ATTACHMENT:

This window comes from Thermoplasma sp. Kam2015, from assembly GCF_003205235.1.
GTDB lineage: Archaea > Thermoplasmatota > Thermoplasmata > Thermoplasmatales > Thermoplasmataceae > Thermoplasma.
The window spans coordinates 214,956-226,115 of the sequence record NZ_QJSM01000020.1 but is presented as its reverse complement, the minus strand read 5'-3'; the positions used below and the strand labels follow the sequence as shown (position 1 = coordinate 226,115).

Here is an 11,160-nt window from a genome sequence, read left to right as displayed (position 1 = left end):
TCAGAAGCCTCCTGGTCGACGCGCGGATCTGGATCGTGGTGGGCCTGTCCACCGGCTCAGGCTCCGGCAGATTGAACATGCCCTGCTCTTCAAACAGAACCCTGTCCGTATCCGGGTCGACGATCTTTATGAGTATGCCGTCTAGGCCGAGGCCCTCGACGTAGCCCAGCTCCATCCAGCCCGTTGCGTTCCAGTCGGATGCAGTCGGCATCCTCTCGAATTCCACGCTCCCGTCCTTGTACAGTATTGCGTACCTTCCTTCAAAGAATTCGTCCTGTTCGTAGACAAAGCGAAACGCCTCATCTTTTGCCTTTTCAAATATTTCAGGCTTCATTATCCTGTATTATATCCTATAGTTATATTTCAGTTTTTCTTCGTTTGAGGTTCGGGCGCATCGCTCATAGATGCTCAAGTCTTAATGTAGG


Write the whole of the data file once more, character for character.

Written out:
This window comes from Thermoplasma sp. Kam2015, from assembly GCF_003205235.1.
GTDB lineage: Archaea > Thermoplasmatota > Thermoplasmata > Thermoplasmatales > Thermoplasmataceae > Thermoplasma.
The window spans coordinates 214,956-226,115 of the sequence record NZ_QJSM01000020.1 but is presented as its reverse complement, the minus strand read 5'-3'; the positions used below and the strand labels follow the sequence as shown (position 1 = coordinate 226,115).

Here is an 11,160-nt window from a genome sequence, read left to right as displayed (position 1 = left end):
TCAGAAGCCTCCTGGTCGACGCGCGGATCTGGATCGTGGTGGGCCTGTCCACCGGCTCAGGCTCCGGCAGATTGAACATGCCCTGCTCTTCAAACAGAACCCTGTCCGTATCCGGGTCGACGATCTTTATGAGTATGCCGTCTAGGCCGAGGCCCTCGACGTAGCCCAGCTCCATCCAGCCCGTTGCGTTCCAGTCGGATGCAGTCGGCATCCTCTCGAATTCCACGCTCCCGTCCTTGTACAGTATTGCGTACCTTCCTTCAAAGAATTCGTCCTGTTCGTAGACAAAGCGAAACGCCTCATCTTTTGCCTTTTCAAATATTTCAGGCTTCATTATCCTGTATTATATCCTATAGTTATATTTCAGTTTTTCTTCGTTTGAGGTTCGGGCGCATCGCTCATAGATGCTCAAGTCTTAATGTAGG